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Kamal was totally lost. His father had died. His job over. His relationship gone. He felt adrift, depressed, broken.

He was so lost he wandered the world trying to find his way back.

Twenty years later he wrote the novel about what happened “Rebirth.”

The novel is about how he discovered for himself the ancient art of the pilgrimage. How to be a wanderer.

How to be lost in a world with too much GPS raining down.

Would a pilgrimage, a wandering, solve his problems?

I read Kamal’s book. The book comes out today. I had him on my podcast (also out today). I wanted to find out how even in our daily lives we can go on a pilgrimage.

Even if I’m in a cubicle, can I break free, can I become a wanderer

Sometimes I also feel stuck. But I don’t want to go away for months at a time. I want a pilgrimage in my life right now!

From what I can gather from reading the book, “Rebirth,” and talking with Kamal, a pilgrimage has several parts:

A) Seeking an answer

Something happened. Something confusing. Something that wasn’t in the plan.

You have to get off the regular path. Try a new one. Try one that takes a bit of courage and discipline. To meet stranger along the way

B) It takes time

I’m not a believer that you have to go to a far location.

But take time for yourself each day to do something you’ve never done before. Think about things you never thought about before.

Find the places in your life that you never looked before. They are there every day. The pilgrimage awaits.

Do a dare you never would have dared to before.

C) Struggle

Maybe some people find life easy. I don’t.

Life is filled with worries about money, about relationships, about (for me) kids, about decisions, about the people who hate you, who annoy you, who scare you. Anxieties, regrets.

Every pilgrimage begins with the struggle. And every journey is a struggle.

The struggle doesn’t stop. It just changes. It changes into one where you are lost to one where you have vision.

Where the struggle is not being trapped in the vision of others but for the unique impact that you want to create.

D) Benefits of a pilgrimage:

  • You see more clearly: Everything you see on a pilgrimage is different from “normal life”. Enjoy them. Learn from it. Even a single day, a single meeting, can be a pilgrimage. What is your takeaway from it.
  • You meet people. I like to pretend everyone has a fortune cookie to give me. A little bit stale, a little bit crunchy, with a folded message inside. Read it.
  • There’s an end. We’ve made pilgrimages too easy. We can go to a museum and see 2000 works of art.

It used to be that people would travel a 1000 miles to see one painting hanging up in a chapel. Then you can really appreciate what you see.

The more you appreciate the people, the things, the emotions around you, the more you are a pilgrim.

Come back changed. A pilgrim doesn’t just fly a plane from LA to NY. A pilgrim changes because of the journey. You do that by using your senses: listen more, see more, taste more, observe more.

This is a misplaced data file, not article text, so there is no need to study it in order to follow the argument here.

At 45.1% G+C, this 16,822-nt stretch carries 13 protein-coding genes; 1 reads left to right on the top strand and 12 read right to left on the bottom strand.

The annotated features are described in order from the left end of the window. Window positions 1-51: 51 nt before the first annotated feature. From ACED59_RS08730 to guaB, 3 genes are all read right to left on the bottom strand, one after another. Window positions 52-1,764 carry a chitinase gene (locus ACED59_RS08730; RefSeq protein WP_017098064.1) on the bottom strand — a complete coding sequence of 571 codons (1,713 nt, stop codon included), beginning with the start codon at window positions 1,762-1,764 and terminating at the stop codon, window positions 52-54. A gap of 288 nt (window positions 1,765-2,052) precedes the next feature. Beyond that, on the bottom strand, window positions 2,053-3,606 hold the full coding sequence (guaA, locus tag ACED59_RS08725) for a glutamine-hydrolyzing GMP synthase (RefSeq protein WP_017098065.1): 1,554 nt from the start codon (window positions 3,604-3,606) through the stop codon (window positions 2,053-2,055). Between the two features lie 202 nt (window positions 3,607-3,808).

The convenience of modern society comes at a price. It’s too difficult now to be a pilgrim because everything is two taps away on our phone.

There is an “otherness” to being disconnected for a bit. To search. To wander.

And finally, to give up looking. To surrender to the results.

It’s freeing to give up, even for a few minutes, everything you ever knew. To become a Wanderer.

To look around and see everything as if it were new.

“Rebirth,” by Kamal Ravikant, got me thinking about these things. He went on his pilgrimage. He met people. He went on an adventure, a journey, and reading his book showed me how.

I need to leave. To struggle. To find an answer.

And then to completely give up all hope of ever finding one. To find again the beauty of being completely lost.

If I get lost enough, maybe I can find something worth looking for.

Listen to my full conversation with Kamal here:


  • Years ago, I learned from Kamal  you can self-publish your own book and it doesn’t have to be 200 pages. It can be 10 pages, it can be 40 pages. You can write a short book, right now and have it published in a week. It’s possible. I’ve seen it. Hear how Kamal did it [6:20]
  • Kamal says, “If you want to learn life lessons, but want to do it really quickly go…” do this (listen at [15:42]
  • “Everyone’s interesting,” Kamal says. He explains how to make the most interesting parts of you come alive [23:00]
  • “What should someone do when it feels like everything’s falling apart?” Kamal’s told me how to deal with fear and how to move forward  [24:30]
  • Kamal talked to a monk. He asked him, “How do you find peace?” The monk said, “Easy question, huh?” “If I’m going to ask a question, that’s the question,” Kamal said. The monk gave him three answers. And I didn’t understand. I kept asking, “What do you mean? What does that mean?” He kept explaining, and I learned the number one philosophy for a peaceful life. Kamal lives by this rule. I struggle with it. You can try it. Hear it [48:40]

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